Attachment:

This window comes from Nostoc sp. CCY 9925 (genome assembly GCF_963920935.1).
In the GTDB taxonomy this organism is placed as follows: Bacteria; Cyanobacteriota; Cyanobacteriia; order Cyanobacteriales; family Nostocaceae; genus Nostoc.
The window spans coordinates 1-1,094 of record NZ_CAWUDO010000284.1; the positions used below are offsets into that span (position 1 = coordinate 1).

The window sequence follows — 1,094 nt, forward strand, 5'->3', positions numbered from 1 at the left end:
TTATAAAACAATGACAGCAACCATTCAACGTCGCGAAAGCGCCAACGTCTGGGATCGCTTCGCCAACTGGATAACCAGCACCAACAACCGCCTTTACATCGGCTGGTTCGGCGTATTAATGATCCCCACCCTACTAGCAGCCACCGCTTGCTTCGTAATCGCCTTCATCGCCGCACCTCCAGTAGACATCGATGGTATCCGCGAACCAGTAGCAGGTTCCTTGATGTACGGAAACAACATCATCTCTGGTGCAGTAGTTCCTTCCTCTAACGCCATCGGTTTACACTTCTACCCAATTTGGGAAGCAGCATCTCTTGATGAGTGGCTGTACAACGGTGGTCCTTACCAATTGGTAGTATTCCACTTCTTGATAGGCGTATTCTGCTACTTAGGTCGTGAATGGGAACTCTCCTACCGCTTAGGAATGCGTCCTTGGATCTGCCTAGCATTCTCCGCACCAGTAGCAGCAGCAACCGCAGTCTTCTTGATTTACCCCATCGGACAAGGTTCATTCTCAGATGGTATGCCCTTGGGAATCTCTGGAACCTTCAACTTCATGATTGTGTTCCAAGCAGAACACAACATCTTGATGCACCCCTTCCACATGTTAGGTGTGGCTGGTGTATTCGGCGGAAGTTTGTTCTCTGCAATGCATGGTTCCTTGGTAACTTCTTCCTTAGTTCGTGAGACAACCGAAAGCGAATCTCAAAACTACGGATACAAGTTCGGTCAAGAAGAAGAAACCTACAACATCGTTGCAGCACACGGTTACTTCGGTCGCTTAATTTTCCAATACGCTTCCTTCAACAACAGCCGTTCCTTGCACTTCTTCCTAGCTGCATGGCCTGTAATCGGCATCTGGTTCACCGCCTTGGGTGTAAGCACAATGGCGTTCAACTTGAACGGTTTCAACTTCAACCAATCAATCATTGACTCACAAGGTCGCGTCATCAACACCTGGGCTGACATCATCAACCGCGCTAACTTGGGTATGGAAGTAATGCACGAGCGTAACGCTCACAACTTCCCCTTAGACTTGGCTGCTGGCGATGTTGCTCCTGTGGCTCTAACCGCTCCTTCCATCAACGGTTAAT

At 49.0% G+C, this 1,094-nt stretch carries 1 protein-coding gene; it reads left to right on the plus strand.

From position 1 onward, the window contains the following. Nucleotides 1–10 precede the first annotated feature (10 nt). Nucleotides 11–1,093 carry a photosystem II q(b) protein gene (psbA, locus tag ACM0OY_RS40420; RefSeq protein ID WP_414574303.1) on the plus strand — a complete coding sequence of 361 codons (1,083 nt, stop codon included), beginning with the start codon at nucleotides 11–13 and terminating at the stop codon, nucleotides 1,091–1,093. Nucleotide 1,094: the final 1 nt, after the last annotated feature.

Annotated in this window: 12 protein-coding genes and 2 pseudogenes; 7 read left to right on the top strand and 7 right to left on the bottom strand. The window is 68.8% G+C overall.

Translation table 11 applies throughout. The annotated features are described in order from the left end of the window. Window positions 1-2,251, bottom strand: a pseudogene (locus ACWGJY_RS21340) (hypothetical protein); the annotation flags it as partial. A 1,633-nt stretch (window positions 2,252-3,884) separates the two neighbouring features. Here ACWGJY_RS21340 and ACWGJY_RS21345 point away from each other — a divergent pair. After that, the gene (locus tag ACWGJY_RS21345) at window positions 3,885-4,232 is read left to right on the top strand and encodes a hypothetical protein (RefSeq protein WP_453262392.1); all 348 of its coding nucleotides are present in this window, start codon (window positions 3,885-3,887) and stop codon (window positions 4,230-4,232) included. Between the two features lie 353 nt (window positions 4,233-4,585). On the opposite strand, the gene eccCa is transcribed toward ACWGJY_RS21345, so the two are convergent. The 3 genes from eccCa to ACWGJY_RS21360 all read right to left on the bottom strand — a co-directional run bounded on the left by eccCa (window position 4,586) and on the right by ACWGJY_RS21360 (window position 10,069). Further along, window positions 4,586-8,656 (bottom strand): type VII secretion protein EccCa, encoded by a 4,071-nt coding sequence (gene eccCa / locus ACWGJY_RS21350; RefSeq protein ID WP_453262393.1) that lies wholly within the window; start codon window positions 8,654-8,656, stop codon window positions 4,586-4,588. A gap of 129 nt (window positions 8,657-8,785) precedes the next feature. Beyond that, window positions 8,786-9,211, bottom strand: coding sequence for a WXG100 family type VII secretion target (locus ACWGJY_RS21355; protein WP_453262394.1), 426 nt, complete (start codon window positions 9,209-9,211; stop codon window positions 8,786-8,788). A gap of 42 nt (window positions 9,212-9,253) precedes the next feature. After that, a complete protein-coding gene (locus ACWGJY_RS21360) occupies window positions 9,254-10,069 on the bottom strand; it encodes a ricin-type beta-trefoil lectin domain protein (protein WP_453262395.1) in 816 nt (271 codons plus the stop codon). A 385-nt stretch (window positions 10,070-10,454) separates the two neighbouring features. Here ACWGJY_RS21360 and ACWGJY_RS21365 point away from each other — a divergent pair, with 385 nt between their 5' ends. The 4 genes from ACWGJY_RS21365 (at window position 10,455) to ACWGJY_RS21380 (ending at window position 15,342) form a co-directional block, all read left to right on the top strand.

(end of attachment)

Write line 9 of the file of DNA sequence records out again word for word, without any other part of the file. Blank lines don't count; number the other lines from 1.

Translation table 11 applies throughout. The annotated features are described in order from the left end of the window. Window positions 1-2,251, bottom strand: a pseudogene (locus ACWGJY_RS21340) (hypothetical protein); the annotation flags it as partial. A 1,633-nt stretch (window positions 2,252-3,884) separates the two neighbouring features. Here ACWGJY_RS21340 and ACWGJY_RS21345 point away from each other — a divergent pair. After that, the gene (locus tag ACWGJY_RS21345) at window positions 3,885-4,232 is read left to right on the top strand and encodes a hypothetical protein (RefSeq protein WP_453262392.1); all 348 of its coding nucleotides are present in this window, start codon (window positions 3,885-3,887) and stop codon (window positions 4,230-4,232) included. Between the two features lie 353 nt (window positions 4,233-4,585). On the opposite strand, the gene eccCa is transcribed toward ACWGJY_RS21345, so the two are convergent. The 3 genes from eccCa to ACWGJY_RS21360 all read right to left on the bottom strand — a co-directional run bounded on the left by eccCa (window position 4,586) and on the right by ACWGJY_RS21360 (window position 10,069). Further along, window positions 4,586-8,656 (bottom strand): type VII secretion protein EccCa, encoded by a 4,071-nt coding sequence (gene eccCa / locus ACWGJY_RS21350; RefSeq protein ID WP_453262393.1) that lies wholly within the window; start codon window positions 8,654-8,656, stop codon window positions 4,586-4,588. A gap of 129 nt (window positions 8,657-8,785) precedes the next feature. Beyond that, window positions 8,786-9,211, bottom strand: coding sequence for a WXG100 family type VII secretion target (locus ACWGJY_RS21355; protein WP_453262394.1), 426 nt, complete (start codon window positions 9,209-9,211; stop codon window positions 8,786-8,788). A gap of 42 nt (window positions 9,212-9,253) precedes the next feature. After that, a complete protein-coding gene (locus ACWGJY_RS21360) occupies window positions 9,254-10,069 on the bottom strand; it encodes a ricin-type beta-trefoil lectin domain protein (protein WP_453262395.1) in 816 nt (271 codons plus the stop codon). A 385-nt stretch (window positions 10,070-10,454) separates the two neighbouring features. Here ACWGJY_RS21360 and ACWGJY_RS21365 point away from each other — a divergent pair, with 385 nt between their 5' ends. The 4 genes from ACWGJY_RS21365 (at window position 10,455) to ACWGJY_RS21380 (ending at window position 15,342) form a co-directional block, all read left to right on the top strand.